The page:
Top 12 Event Industry Trends in 2022

The event industry has seen changes galore over the past two years. The COVID-19 pandemic created a lot of uncertainty, fear, and solitude but also accelerated technical innovations and helped people realize how much they value human connection.

What does all that mean for the event industry in 2022? Let’s take a look at these trends:

1. The Hybrid Experience

In one study, 97% of people said they’re expecting to see a rise in hybrid events.

In another, 70% said they’re expecting this change to be the cornerstone of the events industry in 2022.

That’s not unexpected.

The COVID-19 pandemic triggered some massive innovations in event tech. Thus, hybrid events now work seamlessly from the audience’s point of view.

Creating this hybrid experience is doubtlessly one of the leading emerging event industry trends that will mark 2022.

Implementing this strategy brings you many benefits because you can target different markets and thus, sell more tickets. Apart from more extensive reach and more profit, you’ll contribute to reducing the carbon footprint too.

What you’ll have to do:

  • Leverage the best visual and audio streaming tools, as well as software technology to develop your hybrid platform.
  • Learn new safety and privacy protocols.
  • Find innovative ways to facilitate both face-to-face and virtual interaction.
  • Hire the right team to handle these hybrid events to the T, starting with a savvy event experience manager.
  • Customize your event experience for each audience member by leveraging data.

2. Asynchronous Event Experiences

Asynchronous events are on the rise too.

One good example is this event organized by the Association for Distance Education and Independent Learning. Various industry professionals contributed to this conference by pre-recording their presentations.

Each day saw different presentations that triggered various discussions.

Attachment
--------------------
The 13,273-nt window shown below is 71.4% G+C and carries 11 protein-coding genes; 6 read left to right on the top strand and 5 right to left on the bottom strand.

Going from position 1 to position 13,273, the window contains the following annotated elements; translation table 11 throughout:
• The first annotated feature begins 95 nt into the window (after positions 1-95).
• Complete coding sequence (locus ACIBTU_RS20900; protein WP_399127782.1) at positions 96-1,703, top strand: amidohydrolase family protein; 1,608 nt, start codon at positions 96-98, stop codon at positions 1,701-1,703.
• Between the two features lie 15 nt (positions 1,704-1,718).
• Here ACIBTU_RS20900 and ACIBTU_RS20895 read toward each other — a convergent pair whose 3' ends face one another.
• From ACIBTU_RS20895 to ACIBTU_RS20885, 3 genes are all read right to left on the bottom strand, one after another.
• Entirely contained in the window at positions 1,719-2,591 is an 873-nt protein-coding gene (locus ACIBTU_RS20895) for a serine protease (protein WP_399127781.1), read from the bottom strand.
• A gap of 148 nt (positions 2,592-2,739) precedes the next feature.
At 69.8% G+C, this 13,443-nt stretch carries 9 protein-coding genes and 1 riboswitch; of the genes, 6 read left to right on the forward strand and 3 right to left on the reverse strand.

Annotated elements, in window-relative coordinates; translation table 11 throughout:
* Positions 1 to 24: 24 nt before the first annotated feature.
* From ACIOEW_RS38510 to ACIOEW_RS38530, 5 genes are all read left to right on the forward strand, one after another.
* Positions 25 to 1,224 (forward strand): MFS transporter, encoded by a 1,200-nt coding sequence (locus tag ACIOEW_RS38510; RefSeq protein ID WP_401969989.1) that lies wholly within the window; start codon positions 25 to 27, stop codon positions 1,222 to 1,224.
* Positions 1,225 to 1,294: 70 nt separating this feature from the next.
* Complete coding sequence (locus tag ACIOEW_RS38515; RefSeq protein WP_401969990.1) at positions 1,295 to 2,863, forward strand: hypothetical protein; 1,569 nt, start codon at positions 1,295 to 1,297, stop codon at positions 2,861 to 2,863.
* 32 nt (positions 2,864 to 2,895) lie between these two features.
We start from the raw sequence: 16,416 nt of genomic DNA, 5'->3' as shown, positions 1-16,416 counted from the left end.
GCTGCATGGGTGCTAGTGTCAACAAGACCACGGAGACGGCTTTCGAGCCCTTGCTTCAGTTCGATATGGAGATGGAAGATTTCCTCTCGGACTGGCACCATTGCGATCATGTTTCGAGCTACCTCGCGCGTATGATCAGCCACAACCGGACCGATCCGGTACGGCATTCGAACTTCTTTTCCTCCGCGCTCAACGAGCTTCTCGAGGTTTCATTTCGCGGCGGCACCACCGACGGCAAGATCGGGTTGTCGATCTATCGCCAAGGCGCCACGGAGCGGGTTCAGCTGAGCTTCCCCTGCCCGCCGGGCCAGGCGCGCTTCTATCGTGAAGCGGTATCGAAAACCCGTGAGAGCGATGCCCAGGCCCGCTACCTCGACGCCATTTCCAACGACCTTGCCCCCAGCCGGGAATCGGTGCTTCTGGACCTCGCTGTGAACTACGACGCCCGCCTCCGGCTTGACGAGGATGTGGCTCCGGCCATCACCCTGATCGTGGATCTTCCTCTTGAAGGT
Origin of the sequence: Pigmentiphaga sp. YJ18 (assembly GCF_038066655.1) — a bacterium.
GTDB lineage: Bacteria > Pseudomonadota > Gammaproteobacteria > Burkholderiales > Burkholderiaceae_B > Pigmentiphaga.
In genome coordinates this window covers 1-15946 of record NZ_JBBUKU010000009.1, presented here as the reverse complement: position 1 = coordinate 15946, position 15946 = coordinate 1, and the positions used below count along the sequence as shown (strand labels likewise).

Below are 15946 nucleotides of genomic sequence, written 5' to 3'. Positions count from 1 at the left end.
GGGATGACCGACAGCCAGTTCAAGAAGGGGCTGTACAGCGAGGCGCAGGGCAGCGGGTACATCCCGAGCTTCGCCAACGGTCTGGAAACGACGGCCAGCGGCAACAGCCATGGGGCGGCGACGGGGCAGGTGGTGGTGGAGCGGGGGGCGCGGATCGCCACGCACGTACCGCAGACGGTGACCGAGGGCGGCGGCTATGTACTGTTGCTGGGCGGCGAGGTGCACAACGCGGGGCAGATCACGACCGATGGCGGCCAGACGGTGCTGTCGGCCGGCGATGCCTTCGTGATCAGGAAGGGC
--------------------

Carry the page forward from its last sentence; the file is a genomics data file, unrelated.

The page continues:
Thus, participants could engage with the content they wanted–or had time–to watch.

That’s the definition of an asynchronous event. An asynchronous event occurs over multiple time zones and locations, and includes on-demand content. Delivering asynchronous content will benefit all your events, whether live, virtual or hybrid, because:

  • You can personalize the live content you offer for each time zone. Thus, you attract a more diverse audience.
  • You can offer on-demand content that triggers more sales. As such, your ROI will be considerably more significant. Also, you and your attendees enjoy more flexibility, easier participation, and even deeper conversations.

Asynchronous events aren’t all roses, though:

  • If you’re not careful, some conversations could drag on and, as a result, become less efficient. For example, brainstorming ideas could quickly lose momentum.
  • Your attendees can feel disconnected faster, mainly if they engage with your content separately and don’t participate in real-time conversations.
  • Your asynchronous event can lose the spontaneity that defines in-person events, especially with pre-recorded talks.

What you’ll have to do:

  • Find the right software to help you implement several asynchronous methods (e.g., personalized content or customized cancellation policies).
  • Think of strategies that allow more spontaneity and collaboration between audience members.